Significant hemolysis will result in artifactually lower C-peptide levels and such specimens are usually rejected. However, even mild hemolysis can lead to modest decrements in C-peptide values.
There is significant cross-reactivity between C-peptide and proinsulin based on data generated in our own laboratory (>20%). There is no significant cross-reactivity with other pancreatic islet cell peptides or neuroendocrine peptides.
Very high C-peptide levels (>180 ng/mL) may result in artifactually low measurements (hook effect). Such levels are highly unlikely to occur in patients, but if individuals are suspected of having serum levels >180 ng/mL, the laboratory should be alerted in order to allow dilution of the specimen prior to testing.
This assay uses 2 mouse-derived monoclonal antibodies and may, therefore, be prone to interference by heterophile anti-mouse antibodies (HAMA). The lab should be alerted to suspected or known HAMA-positive specimens in order to allow the use of heterophile antibody blocking tubes for such patients.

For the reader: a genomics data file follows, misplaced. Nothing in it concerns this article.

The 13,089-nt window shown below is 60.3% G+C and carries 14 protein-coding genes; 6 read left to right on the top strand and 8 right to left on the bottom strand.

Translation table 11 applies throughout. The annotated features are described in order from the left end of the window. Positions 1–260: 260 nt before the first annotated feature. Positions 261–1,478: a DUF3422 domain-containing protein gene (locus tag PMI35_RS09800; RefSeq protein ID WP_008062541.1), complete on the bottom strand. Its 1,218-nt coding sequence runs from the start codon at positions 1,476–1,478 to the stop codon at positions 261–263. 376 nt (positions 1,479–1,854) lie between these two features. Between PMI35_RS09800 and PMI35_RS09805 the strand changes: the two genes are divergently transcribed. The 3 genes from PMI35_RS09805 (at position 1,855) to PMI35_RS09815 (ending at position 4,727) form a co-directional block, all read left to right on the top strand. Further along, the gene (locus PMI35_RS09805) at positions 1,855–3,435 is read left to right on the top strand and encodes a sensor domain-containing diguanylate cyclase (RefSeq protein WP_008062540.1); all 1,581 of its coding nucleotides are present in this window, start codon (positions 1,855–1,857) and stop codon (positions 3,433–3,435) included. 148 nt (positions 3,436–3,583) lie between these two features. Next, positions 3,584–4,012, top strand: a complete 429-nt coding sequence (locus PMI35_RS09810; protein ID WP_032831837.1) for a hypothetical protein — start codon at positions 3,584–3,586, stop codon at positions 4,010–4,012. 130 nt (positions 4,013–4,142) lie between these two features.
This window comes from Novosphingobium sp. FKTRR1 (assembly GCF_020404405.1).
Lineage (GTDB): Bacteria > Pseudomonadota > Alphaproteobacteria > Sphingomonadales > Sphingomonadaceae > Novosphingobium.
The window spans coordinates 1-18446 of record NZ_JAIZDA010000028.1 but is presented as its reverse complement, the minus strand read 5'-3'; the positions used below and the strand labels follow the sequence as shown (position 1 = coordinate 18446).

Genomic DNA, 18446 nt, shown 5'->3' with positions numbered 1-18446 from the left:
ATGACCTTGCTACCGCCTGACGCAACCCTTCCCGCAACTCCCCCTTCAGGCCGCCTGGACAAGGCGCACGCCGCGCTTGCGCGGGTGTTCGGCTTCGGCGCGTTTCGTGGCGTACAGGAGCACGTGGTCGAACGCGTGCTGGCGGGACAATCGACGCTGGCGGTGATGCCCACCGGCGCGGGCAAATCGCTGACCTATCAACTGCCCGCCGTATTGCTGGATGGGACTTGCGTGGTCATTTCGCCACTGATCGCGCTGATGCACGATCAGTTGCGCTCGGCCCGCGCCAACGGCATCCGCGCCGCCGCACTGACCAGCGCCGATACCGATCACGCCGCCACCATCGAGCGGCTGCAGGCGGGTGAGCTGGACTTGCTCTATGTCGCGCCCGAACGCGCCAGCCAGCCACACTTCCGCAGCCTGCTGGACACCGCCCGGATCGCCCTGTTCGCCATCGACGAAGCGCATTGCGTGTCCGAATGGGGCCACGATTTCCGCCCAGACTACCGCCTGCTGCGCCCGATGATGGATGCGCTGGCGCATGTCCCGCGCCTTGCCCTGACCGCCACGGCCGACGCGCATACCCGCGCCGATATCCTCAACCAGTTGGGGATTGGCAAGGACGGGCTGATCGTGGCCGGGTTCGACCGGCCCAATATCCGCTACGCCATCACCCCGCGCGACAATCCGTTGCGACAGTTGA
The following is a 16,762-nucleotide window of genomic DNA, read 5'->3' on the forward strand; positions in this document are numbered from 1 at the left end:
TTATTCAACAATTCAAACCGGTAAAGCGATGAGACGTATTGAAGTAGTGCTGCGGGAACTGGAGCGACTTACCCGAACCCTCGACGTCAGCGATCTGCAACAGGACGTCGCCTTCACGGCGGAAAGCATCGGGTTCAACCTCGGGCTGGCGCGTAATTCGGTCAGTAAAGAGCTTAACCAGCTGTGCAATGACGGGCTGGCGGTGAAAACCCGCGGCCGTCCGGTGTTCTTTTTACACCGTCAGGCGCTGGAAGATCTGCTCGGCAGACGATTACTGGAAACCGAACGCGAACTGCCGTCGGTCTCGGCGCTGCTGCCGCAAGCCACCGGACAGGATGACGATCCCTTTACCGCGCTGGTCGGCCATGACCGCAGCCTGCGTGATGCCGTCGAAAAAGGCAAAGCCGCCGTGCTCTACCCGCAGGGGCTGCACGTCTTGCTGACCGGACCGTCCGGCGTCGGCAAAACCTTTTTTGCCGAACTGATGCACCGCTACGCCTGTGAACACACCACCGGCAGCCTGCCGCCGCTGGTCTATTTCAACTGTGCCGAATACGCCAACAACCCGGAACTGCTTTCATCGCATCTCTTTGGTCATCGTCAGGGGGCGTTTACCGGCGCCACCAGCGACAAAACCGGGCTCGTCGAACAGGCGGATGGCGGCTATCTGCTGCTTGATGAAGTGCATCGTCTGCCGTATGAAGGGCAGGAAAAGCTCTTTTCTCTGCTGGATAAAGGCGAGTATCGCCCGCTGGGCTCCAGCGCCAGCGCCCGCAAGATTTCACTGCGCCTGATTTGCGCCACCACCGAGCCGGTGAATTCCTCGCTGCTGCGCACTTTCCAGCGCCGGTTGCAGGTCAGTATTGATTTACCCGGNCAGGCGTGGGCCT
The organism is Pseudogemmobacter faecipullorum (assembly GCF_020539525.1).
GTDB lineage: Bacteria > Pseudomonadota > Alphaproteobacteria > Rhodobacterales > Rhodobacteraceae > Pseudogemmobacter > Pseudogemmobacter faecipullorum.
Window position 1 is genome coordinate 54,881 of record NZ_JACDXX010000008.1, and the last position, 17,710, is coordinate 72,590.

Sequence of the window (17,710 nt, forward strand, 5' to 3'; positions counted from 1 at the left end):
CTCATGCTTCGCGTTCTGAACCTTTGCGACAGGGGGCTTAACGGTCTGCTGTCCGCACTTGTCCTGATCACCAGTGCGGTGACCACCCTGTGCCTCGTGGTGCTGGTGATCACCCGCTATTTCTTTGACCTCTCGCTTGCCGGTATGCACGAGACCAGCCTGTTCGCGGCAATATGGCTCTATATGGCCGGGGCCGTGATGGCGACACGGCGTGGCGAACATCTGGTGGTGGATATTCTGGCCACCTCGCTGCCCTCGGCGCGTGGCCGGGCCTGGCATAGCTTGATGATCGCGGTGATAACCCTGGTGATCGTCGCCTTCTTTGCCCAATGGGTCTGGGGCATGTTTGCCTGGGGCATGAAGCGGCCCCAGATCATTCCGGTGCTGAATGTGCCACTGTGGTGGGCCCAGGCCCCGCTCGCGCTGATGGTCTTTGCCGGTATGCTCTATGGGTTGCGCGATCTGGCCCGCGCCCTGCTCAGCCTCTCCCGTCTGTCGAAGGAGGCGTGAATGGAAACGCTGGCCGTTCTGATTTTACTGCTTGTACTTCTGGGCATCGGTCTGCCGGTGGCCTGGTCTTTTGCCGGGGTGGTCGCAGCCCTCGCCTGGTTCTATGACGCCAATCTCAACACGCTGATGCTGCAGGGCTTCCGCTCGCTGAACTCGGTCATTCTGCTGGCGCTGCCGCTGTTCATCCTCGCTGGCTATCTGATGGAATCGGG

In the assessment of hypoglycemia, neither C-peptide nor insulin measurements are useful or indicated if serum blood sugar levels exceed 60 mg/dL.
In the diagnosis and management of diabetes mellitus, measurement of serum insulin levels usually provides superior information to that of serum C-peptide.
Patients with a basal metabolic index (BMI) >25 may have elevated fasting C-peptide levels.